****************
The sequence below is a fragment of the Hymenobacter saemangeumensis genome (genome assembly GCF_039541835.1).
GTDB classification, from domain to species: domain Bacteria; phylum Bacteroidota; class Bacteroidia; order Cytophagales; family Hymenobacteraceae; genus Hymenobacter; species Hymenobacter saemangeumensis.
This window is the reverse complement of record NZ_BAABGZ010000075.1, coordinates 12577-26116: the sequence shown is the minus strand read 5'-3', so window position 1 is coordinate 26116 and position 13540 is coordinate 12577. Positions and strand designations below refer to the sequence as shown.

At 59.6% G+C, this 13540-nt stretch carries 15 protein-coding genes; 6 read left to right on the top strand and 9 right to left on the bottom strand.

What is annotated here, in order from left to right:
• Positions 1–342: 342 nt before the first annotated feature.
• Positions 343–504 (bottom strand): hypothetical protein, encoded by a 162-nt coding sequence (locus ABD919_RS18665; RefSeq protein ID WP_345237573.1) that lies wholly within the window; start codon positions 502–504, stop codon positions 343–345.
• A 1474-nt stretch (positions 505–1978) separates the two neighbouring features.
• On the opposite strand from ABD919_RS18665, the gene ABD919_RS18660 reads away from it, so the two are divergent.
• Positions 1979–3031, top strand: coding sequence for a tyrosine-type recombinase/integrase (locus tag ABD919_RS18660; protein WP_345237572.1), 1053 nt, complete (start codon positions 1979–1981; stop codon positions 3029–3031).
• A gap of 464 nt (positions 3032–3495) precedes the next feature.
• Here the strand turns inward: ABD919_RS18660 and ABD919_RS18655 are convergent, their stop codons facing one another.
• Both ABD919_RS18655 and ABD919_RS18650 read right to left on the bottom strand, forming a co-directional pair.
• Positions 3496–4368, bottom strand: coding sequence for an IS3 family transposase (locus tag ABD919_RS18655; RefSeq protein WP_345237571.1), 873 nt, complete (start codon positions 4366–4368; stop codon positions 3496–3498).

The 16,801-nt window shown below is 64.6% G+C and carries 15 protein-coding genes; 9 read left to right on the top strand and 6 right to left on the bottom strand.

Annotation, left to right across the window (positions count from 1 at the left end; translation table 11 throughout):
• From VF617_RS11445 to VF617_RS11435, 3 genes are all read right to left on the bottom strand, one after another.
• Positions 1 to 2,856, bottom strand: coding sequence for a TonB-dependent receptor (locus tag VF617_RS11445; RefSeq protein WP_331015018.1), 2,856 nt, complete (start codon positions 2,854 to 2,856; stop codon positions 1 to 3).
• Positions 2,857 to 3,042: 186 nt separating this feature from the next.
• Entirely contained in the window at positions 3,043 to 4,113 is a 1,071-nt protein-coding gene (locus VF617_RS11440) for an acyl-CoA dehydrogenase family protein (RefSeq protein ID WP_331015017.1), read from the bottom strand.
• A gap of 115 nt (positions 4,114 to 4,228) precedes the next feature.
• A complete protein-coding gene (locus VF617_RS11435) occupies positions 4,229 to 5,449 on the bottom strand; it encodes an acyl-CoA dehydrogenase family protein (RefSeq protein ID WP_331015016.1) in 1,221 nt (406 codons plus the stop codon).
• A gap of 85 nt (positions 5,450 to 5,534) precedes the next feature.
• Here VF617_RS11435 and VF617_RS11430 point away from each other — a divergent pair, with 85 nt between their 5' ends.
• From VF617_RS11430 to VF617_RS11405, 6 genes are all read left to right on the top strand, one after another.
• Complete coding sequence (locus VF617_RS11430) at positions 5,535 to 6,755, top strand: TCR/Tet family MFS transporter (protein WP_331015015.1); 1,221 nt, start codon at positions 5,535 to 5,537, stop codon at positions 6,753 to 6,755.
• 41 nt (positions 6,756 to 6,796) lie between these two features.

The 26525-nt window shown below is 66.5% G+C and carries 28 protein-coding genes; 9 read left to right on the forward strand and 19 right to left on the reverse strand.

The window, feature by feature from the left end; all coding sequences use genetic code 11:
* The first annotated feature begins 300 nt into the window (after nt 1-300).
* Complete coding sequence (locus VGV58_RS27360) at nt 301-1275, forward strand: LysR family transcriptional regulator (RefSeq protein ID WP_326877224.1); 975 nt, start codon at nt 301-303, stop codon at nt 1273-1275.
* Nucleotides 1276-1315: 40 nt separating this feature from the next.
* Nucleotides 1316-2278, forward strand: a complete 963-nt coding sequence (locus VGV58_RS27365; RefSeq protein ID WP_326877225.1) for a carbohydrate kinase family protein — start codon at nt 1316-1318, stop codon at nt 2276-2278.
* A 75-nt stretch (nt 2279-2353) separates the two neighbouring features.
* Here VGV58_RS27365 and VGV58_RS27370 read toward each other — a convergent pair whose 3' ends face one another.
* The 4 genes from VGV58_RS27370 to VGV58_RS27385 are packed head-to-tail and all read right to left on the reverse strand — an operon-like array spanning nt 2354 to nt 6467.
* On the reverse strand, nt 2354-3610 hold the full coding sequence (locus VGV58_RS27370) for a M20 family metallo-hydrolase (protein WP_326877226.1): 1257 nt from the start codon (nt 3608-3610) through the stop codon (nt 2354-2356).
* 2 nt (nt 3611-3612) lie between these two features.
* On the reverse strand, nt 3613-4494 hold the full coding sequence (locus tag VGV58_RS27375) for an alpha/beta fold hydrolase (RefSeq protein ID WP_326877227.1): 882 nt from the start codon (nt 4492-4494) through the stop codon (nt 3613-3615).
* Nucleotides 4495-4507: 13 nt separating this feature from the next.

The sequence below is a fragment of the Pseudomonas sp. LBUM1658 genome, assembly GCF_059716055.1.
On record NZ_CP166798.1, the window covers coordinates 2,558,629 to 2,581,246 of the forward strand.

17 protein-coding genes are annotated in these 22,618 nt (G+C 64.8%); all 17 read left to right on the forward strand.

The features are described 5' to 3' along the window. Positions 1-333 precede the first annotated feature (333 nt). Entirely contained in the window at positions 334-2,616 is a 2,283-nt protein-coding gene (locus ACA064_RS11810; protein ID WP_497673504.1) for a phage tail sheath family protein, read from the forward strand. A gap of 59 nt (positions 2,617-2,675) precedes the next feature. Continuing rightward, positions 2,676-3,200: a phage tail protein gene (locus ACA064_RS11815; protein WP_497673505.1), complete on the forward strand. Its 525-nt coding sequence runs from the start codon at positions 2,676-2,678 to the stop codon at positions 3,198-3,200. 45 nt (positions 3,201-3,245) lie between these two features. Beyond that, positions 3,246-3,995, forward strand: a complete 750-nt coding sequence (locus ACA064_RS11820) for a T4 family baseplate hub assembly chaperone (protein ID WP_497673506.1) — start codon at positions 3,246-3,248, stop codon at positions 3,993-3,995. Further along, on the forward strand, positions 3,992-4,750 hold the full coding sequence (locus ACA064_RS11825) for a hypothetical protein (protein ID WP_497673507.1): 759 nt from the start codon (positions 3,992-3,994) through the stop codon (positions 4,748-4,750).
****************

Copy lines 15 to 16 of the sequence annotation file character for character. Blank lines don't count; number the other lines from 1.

The 16,801-nt window shown below is 64.6% G+C and carries 15 protein-coding genes; 9 read left to right on the top strand and 6 right to left on the bottom strand.

Annotation, left to right across the window (positions count from 1 at the left end; translation table 11 throughout):